Dying man’s pleas ignored 

click to enlarge Police say the cause of death of 47-year-old Richard Sprague, who suffered for hours on Julian Avenue near 15th Street, is pending an autopsy. - MIKE KOOZMIN/SPECIAL TO THE SF EXAMINER
  • Mike Koozmin/Special to The SF Examiner
  • Police say the cause of death of 47-year-old Richard Sprague, who suffered for hours on Julian Avenue near 15th Street, is pending an autopsy.

One neighbor said he was reading when he heard Richard Sprague cry out, “Help! 911! Help!” Another said he was asleep and believed Sprague’s pleas were part of a dream. And a third resident figured Sprague was just some homeless druggie.

What they all heard were the agonizing cries of a man dying on a Mission district street early Sunday, yet it took about five hours before a resident of Julian Avenue near 15th Street called police.

By then, it was too late to save Sprague’s life.

The 47-year-old San Francisco resident was first heard calling for help about 2 a.m. Police were called to the scene at 7:42 a.m., Officer Albie Esparza said. The death is being investigated as a homicide, and a cause is pending an autopsy, Esparza said.

Neighbors on Tuesday said they have become so accustomed to the many druggies and drunks traversing their block late at night they didn’t bother to call the cops.

“It’s extremely important to remind people who see or hear anything suspicious to call 911,” Esparza said.

Grief-stricken residents who spoke with The San Francisco Examiner on Tuesday regretted their decision to not take action.

“He stopped talking and I figured somebody helped,” said Louis, a neighbor who refused to provide his last name. “If we called, we probably could have helped. It’s really sad.”

Both Louis and neighbor Moises Encinas, 21, said they heard other voices outside and figured the situation was under control. They had no idea Sprague was gasping for his last breaths.

“I heard ‘help’ in my dream, then I woke up,” Encinas said.

The neighbor who claimed to have first called police said she went outside about 6:30 a.m. and saw Sprague motionless on the sidewalk. She said she figured he was “sleeping it off,” and went back inside. An hour later, she said she came back outside, took a closer look at the body and noticed bruising and swelling.

There were rumblings among neighbors that someone had seen Sprague being dropped off by a van that fled the scene. Police have not confirmed that report.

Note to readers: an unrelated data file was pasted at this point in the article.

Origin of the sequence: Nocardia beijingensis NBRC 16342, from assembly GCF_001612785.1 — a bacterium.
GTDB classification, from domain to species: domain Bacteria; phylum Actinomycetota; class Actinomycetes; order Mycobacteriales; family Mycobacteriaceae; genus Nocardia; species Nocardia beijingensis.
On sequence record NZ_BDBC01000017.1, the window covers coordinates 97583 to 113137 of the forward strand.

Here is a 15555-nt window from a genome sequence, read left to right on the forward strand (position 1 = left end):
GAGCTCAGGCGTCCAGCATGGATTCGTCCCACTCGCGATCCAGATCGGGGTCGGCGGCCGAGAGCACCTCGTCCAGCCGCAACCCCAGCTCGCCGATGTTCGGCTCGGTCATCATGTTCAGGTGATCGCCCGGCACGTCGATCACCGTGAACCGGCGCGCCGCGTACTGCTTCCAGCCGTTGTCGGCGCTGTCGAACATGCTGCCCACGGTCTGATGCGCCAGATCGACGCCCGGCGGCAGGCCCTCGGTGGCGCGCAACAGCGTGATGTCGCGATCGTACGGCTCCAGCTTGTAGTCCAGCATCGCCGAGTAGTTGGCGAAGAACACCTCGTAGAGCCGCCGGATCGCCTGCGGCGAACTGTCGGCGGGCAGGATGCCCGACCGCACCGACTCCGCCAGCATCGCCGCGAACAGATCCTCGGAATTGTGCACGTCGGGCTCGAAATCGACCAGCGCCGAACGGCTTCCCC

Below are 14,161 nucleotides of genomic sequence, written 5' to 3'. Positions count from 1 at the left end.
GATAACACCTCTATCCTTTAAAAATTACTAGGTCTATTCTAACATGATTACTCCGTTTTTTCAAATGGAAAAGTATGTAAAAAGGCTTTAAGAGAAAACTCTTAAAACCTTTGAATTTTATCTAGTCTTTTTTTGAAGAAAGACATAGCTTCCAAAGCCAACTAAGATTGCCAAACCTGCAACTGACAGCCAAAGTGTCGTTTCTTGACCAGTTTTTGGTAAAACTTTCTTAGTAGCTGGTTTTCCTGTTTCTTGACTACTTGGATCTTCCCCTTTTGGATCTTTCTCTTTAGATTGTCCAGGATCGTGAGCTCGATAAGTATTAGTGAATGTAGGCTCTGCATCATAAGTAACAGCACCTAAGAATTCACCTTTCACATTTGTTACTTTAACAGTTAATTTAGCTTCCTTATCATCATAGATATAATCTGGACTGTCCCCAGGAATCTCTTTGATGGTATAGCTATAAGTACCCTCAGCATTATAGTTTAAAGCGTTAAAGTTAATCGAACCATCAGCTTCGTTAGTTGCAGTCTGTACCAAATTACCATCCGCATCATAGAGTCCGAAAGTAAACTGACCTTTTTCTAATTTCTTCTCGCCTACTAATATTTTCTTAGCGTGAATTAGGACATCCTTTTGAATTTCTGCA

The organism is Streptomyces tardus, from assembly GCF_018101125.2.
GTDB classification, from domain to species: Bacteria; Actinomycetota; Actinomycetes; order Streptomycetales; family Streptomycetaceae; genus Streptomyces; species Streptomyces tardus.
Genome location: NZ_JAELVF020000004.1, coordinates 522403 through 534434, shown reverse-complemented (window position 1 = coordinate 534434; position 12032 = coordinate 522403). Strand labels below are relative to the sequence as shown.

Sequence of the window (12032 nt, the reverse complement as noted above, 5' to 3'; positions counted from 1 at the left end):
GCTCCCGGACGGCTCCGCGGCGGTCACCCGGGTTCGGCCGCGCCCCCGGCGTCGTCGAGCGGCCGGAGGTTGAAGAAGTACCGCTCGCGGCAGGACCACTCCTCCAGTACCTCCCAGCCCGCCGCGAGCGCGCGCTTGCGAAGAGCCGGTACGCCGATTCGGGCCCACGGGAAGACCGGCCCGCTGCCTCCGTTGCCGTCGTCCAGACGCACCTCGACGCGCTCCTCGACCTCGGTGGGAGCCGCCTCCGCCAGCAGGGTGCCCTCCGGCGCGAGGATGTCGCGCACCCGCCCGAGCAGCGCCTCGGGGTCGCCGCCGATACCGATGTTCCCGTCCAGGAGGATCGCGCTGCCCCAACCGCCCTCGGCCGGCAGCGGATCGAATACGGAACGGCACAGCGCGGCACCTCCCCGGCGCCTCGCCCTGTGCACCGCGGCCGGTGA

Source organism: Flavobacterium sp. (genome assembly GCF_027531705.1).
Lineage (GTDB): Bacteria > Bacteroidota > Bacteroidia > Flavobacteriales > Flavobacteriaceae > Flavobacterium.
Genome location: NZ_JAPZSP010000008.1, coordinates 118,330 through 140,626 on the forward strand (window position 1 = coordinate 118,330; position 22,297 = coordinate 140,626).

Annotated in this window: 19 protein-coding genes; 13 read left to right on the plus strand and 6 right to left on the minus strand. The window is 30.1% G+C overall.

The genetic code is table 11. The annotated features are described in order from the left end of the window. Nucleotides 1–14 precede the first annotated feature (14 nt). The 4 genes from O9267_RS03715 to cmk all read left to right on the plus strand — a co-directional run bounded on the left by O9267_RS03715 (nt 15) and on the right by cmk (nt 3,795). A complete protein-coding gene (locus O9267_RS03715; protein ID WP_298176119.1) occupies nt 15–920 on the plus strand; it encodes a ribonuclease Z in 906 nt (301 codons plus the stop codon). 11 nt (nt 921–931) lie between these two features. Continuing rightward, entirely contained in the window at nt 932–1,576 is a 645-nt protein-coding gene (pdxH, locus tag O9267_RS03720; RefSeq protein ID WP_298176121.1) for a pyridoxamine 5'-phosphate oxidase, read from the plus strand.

Longtime resident Nicola Nielson, 66, said investigators at the scene suggested suffocation as the cause of death.

Neighbors said the block is a hotbed for drinking and drug use, and it’s used by folks passing through after leaving Mission night spots. On Tuesday morning, a hypodermic needle was seen on the street just feet from where Sprague’s body was found.

“Every night people are walking, talking, people who are under the influence of drugs and alcohol,” Louis said.


Homicides in 2012

There have been eight killings reported in The City this year.

Jan. 12
Joseph Minozzi found stabbed in South of Market

Jan. 19 Rory Jones shot while sitting in car in Bayview

Jan. 26 Nelson Henriquez found stabbed in Outer Mission

Feb. 6 Ricky Leon Scott found stabbed in South of Market

Feb. 9 Rebekah Wilson’s death from week before in South of Market ruled a homicide

Feb. 14 Derek Hall shot near home in Bayview

Feb. 15 Luther Robinson stabbed in Bayview

Tuesday Richard Sprague's death Sunday in Mission ruled homicide

The bystander effect

This psychological phenomenon was famously studied in the late 1960s by Bibb Latane and John Darley, who were inspired by the murder of a young New York City woman.

Catherine “Kitty” Genovese was attacked and stabbed outside her apartment building March 13, 1964, but none of the dozens of neighbors who reportedly heard her pleas for help responded by calling police.

The effect of such an incident on an individual is they are less likely to help someone in distress if they know there is a large number of people around, believing someone has already come to the person’s aid. Also, people assume because everyone is standing by idly, the situation does not warrant any action being taken.

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